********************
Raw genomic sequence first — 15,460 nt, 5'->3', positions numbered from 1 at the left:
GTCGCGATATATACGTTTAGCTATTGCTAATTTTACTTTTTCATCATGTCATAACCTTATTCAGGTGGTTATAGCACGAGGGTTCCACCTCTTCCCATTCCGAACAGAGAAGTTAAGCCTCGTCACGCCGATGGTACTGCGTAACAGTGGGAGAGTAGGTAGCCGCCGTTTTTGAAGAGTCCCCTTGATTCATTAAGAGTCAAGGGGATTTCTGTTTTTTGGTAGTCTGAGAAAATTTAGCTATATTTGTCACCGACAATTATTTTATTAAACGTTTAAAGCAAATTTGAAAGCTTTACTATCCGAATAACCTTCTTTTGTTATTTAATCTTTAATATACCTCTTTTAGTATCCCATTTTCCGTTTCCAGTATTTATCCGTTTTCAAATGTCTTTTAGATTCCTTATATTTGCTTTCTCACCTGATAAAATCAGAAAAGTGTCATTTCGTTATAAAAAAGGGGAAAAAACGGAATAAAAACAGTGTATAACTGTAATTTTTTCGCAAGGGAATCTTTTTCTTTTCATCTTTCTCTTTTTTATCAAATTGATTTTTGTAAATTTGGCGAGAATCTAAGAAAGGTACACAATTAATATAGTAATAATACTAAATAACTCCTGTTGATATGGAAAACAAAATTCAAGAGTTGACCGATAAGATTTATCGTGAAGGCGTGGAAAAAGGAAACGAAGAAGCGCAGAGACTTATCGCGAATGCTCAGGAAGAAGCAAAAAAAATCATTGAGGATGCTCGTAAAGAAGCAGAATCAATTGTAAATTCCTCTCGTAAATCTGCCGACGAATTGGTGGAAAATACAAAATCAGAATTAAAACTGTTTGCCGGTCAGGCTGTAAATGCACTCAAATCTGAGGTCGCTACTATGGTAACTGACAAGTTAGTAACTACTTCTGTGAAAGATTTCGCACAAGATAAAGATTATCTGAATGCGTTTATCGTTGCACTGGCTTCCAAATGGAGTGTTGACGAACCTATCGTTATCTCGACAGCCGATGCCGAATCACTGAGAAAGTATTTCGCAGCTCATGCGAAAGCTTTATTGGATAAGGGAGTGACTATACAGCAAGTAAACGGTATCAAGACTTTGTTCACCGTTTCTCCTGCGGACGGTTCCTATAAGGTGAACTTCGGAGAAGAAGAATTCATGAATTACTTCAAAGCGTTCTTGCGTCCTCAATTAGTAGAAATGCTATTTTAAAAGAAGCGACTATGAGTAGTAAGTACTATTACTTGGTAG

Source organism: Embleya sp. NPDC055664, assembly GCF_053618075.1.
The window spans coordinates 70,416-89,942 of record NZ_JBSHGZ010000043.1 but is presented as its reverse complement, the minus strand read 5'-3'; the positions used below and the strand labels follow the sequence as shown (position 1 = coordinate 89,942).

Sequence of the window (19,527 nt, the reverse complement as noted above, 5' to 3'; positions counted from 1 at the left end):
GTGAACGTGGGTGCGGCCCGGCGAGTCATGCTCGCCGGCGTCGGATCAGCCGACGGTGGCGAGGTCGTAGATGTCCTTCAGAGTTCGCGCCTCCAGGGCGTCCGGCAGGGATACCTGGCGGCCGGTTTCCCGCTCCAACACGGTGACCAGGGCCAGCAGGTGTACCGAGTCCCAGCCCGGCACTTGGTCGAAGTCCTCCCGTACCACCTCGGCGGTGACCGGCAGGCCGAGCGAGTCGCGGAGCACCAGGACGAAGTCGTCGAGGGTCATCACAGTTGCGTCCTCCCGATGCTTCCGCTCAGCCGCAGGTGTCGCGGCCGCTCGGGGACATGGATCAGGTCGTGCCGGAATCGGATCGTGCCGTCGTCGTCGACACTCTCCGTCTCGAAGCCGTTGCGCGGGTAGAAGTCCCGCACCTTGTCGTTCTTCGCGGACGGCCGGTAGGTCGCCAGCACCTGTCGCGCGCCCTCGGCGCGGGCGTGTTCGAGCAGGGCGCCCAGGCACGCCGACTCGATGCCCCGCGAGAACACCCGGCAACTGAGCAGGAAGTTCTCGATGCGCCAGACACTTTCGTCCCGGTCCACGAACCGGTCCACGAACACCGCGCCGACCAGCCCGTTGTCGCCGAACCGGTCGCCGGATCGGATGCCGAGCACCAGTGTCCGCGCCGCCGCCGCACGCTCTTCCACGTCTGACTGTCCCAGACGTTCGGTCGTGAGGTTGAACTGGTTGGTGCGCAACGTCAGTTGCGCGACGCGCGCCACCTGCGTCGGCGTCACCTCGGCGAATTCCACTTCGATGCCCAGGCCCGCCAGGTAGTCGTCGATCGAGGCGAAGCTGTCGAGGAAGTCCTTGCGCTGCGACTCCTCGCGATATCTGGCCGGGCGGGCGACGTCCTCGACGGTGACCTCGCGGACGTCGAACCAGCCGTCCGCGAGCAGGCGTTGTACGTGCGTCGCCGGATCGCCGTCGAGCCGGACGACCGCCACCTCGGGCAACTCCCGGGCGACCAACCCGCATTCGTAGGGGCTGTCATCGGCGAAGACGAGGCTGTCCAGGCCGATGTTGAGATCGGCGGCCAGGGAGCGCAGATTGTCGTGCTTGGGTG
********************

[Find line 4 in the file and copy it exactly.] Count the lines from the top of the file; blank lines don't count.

The window spans coordinates 70,416-89,942 of record NZ_JBSHGZ010000043.1 but is presented as its reverse complement, the minus strand read 5'-3'; the positions used below and the strand labels follow the sequence as shown (position 1 = coordinate 89,942).